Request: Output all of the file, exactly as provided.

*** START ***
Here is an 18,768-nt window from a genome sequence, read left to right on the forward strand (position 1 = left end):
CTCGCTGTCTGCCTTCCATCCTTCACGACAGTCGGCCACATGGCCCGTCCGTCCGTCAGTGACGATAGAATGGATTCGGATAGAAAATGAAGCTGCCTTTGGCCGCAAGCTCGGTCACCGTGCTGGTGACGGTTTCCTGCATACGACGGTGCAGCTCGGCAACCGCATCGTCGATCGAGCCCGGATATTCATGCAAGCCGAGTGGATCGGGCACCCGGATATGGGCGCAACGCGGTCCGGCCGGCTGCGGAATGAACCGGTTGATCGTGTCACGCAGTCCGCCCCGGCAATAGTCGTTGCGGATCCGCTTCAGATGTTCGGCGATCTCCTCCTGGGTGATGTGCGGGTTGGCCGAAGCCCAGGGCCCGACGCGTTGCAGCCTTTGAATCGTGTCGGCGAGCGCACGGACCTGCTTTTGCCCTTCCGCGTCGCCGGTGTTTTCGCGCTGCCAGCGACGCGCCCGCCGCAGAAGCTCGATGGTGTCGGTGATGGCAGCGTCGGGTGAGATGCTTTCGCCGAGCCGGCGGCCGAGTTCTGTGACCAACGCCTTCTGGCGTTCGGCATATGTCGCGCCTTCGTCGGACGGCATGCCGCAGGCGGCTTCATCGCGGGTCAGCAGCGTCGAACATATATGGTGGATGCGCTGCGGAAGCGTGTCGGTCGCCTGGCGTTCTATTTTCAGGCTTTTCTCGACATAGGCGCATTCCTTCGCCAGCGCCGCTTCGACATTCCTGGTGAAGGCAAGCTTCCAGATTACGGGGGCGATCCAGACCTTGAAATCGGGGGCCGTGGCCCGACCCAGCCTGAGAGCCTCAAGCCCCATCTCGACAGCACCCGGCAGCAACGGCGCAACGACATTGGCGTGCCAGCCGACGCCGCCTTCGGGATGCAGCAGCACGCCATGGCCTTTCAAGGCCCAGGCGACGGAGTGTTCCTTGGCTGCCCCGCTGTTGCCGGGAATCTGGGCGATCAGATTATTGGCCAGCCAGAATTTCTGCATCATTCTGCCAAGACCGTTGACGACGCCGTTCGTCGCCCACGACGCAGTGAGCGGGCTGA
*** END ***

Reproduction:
Here is an 18,768-nt window from a genome sequence, read left to right on the forward strand (position 1 = left end):
CTCGCTGTCTGCCTTCCATCCTTCACGACAGTCGGCCACATGGCCCGTCCGTCCGTCAGTGACGATAGAATGGATTCGGATAGAAAATGAAGCTGCCTTTGGCCGCAAGCTCGGTCACCGTGCTGGTGACGGTTTCCTGCATACGACGGTGCAGCTCGGCAACCGCATCGTCGATCGAGCCCGGATATTCATGCAAGCCGAGTGGATCGGGCACCCGGATATGGGCGCAACGCGGTCCGGCCGGCTGCGGAATGAACCGGTTGATCGTGTCACGCAGTCCGCCCCGGCAATAGTCGTTGCGGATCCGCTTCAGATGTTCGGCGATCTCCTCCTGGGTGATGTGCGGGTTGGCCGAAGCCCAGGGCCCGACGCGTTGCAGCCTTTGAATCGTGTCGGCGAGCGCACGGACCTGCTTTTGCCCTTCCGCGTCGCCGGTGTTTTCGCGCTGCCAGCGACGCGCCCGCCGCAGAAGCTCGATGGTGTCGGTGATGGCAGCGTCGGGTGAGATGCTTTCGCCGAGCCGGCGGCCGAGTTCTGTGACCAACGCCTTCTGGCGTTCGGCATATGTCGCGCCTTCGTCGGACGGCATGCCGCAGGCGGCTTCATCGCGGGTCAGCAGCGTCGAACATATATGGTGGATGCGCTGCGGAAGCGTGTCGGTCGCCTGGCGTTCTATTTTCAGGCTTTTCTCGACATAGGCGCATTCCTTCGCCAGCGCCGCTTCGACATTCCTGGTGAAGGCAAGCTTCCAGATTACGGGGGCGATCCAGACCTTGAAATCGGGGGCCGTGGCCCGACCCAGCCTGAGAGCCTCAAGCCCCATCTCGACAGCACCCGGCAGCAACGGCGCAACGACATTGGCGTGCCAGCCGACGCCGCCTTCGGGATGCAGCAGCACGCCATGGCCTTTCAAGGCCCAGGCGACGGAGTGTTCCTTGGCTGCCCCGCTGTTGCCGGGAATCTGGGCGATCAGATTATTGGCCAGCCAGAATTTCTGCATCATTCTGCCAAGACCGTTGACGACGCCGTTCGTCGCCCACGACGCAGTGAGCGGGCTGA